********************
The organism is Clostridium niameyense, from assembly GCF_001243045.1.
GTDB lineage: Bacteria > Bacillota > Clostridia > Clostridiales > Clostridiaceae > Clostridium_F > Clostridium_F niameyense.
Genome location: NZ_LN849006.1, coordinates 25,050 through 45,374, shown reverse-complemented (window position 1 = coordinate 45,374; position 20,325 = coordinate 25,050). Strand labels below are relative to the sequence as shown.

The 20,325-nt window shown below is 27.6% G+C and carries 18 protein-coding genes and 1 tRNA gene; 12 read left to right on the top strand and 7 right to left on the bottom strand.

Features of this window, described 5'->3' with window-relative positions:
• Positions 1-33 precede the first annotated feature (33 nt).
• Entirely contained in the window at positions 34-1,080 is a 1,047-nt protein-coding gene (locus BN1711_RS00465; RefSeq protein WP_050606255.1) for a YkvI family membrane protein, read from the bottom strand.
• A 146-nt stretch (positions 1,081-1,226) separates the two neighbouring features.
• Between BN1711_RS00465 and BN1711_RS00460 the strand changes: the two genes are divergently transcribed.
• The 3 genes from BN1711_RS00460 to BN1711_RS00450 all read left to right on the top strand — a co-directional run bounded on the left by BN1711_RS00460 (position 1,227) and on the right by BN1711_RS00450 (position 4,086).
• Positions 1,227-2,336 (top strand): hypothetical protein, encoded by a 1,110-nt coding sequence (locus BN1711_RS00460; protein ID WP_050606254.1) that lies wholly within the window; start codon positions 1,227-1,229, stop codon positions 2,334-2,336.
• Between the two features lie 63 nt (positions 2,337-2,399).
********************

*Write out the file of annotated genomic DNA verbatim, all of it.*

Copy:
The organism is Clostridium niameyense, from assembly GCF_001243045.1.
GTDB lineage: Bacteria > Bacillota > Clostridia > Clostridiales > Clostridiaceae > Clostridium_F > Clostridium_F niameyense.
Genome location: NZ_LN849006.1, coordinates 25,050 through 45,374, shown reverse-complemented (window position 1 = coordinate 45,374; position 20,325 = coordinate 25,050). Strand labels below are relative to the sequence as shown.

The 20,325-nt window shown below is 27.6% G+C and carries 18 protein-coding genes and 1 tRNA gene; 12 read left to right on the top strand and 7 right to left on the bottom strand.

Features of this window, described 5'->3' with window-relative positions:
• Positions 1-33 precede the first annotated feature (33 nt).
• Entirely contained in the window at positions 34-1,080 is a 1,047-nt protein-coding gene (locus BN1711_RS00465; RefSeq protein WP_050606255.1) for a YkvI family membrane protein, read from the bottom strand.
• A 146-nt stretch (positions 1,081-1,226) separates the two neighbouring features.
• Between BN1711_RS00465 and BN1711_RS00460 the strand changes: the two genes are divergently transcribed.
• The 3 genes from BN1711_RS00460 to BN1711_RS00450 all read left to right on the top strand — a co-directional run bounded on the left by BN1711_RS00460 (position 1,227) and on the right by BN1711_RS00450 (position 4,086).
• Positions 1,227-2,336 (top strand): hypothetical protein, encoded by a 1,110-nt coding sequence (locus BN1711_RS00460; protein ID WP_050606254.1) that lies wholly within the window; start codon positions 1,227-1,229, stop codon positions 2,334-2,336.
• Between the two features lie 63 nt (positions 2,337-2,399).